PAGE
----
• The alcohol sector has taken a hit in the past year
  • But things are looking up as bar and entertainment places start to reopen
  • Stockhead reaches out to Mighty Craft CEO Mark Haysman to talk about the opportunity in craft beer

Despite continuing shifts in consumer preferences, long term investors should find the alcohol sector quite appealing.

This is because alcohol tends to enjoy stable sales in both cycles of the economy.

During the pandemic downturn, the liquor industry saw an increase in demand as people turned to drinking to relieve stress.

Now that bars are open, on-premise sales (which makes up a third of sales in Australia) are on the rise as people start to socialise again.

In terms of what we drink, Aussies love their beers and they remain the top drinks category in the on-premise segment.

According to a Savvy report, beer is drunk by more than a third (35%) of visitors, putting it ahead of wine (29%), spirits (19%), cocktails (16%) and cider (14%).

Wine consumption around the world is also rising post-pandemic.

Insights firm IWSR puts the total value of global wine consumption at US$205 billion, an increase of 5% from last year. The main driver of growth in wine consumption is premium wines, those that are US$10 per bottle and above.

Speaking of premium wines, Penfolds maker Treasury Estate Wines (ASX:TWE) climbed last Tuesday after reassuring the market that its premium brand strength will ensure profitability in FY23.

“Demand for premium and luxury wine has remained consistent across all of our key markets throughout the first quarter, reflecting ongoing category premiumisation trends,” said TWE CEO, Tim Ford.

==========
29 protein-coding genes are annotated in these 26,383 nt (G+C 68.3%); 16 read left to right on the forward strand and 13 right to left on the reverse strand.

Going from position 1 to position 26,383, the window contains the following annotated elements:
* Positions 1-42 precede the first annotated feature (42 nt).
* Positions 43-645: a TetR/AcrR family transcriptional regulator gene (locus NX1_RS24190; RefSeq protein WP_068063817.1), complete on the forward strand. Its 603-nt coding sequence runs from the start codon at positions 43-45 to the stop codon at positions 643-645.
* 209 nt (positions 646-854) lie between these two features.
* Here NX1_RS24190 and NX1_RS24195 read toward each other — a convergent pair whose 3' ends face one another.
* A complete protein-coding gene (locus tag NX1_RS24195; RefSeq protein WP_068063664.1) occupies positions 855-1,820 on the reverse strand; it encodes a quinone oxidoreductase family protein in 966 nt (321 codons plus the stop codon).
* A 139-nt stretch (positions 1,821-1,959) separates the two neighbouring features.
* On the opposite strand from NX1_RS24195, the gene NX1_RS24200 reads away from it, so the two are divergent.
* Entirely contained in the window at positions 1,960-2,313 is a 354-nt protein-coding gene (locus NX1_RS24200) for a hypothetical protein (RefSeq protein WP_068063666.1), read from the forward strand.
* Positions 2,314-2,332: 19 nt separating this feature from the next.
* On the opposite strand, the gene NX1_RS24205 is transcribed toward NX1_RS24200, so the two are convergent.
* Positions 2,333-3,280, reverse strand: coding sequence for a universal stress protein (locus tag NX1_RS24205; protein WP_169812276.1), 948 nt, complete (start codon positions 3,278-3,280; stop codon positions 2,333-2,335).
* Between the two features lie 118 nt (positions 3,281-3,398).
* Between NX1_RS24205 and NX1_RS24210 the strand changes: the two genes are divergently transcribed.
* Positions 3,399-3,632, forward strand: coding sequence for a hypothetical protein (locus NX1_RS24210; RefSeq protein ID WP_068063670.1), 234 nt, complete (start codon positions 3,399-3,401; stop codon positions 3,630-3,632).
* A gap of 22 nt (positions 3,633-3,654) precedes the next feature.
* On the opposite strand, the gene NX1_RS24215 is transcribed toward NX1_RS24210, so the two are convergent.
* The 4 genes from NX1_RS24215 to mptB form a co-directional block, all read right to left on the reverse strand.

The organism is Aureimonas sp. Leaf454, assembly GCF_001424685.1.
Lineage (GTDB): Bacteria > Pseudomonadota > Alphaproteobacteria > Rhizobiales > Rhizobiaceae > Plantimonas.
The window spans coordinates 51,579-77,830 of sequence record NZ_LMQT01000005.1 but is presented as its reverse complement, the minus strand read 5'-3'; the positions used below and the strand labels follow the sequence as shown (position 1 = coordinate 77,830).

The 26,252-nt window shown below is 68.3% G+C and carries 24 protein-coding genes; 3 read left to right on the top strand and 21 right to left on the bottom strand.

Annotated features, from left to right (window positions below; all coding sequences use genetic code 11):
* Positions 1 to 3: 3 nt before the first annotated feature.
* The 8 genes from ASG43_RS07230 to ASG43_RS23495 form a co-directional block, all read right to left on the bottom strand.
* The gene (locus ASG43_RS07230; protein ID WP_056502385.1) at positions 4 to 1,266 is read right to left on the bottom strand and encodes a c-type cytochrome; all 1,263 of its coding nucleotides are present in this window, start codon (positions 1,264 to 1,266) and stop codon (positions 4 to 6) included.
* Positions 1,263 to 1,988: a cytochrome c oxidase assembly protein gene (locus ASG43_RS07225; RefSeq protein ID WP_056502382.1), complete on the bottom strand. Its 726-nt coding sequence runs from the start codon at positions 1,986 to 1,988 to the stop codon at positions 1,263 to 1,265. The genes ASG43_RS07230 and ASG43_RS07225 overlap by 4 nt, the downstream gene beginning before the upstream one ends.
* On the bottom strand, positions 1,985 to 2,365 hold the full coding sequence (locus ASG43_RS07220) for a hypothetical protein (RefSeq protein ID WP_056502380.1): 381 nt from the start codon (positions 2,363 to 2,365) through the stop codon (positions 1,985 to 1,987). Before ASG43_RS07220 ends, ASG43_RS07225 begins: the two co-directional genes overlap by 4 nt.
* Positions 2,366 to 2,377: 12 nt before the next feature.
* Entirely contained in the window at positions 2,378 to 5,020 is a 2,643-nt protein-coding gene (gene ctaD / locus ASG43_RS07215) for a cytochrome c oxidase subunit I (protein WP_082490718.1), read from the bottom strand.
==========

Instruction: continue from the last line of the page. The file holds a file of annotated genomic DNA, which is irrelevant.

TWE has managed to boost its profit despite being shut out of China, and says that it’s now on track to be the world’s most admired premium wine company.

Time to buy?

The million dollar question for investors is then: is it time to get back on the liquor bandwagon?

Here’s how alcohol stocks on the ASX have stacked up so far in 2022:

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Apart from TWE, the rest of the field look rather sluggish, which could offer up buying opportunities.

The most disappointing performers however have been Digital Wines (ASX:DW8) and Broo (ASX:BEE).

Wholesale marketplace Digital Wines has been on life support after losing pretty much all of its market cap in the last 12 months.

The company has capitulated to headwinds which include economic uncertainty, ongoing poor weather and transactions leaving the digital platform.

Dean Taylor has stepped down as CEO and Steve Voorma has stepped in as the company looks to restructure its business around the Kaddy Marketplace, the company it acquired a year ago.

Meanwhile Broo (ASX:BEE), which sells Broo Premium Lager and Australia Draught, is in the middle of liquidating some of its businesses amid a strategic review. The stock is currently on an indefinite trading suspension since May.

Craft beers could be a bolter

One liquor category that’s seen a lot of action in the last few years is craft beer.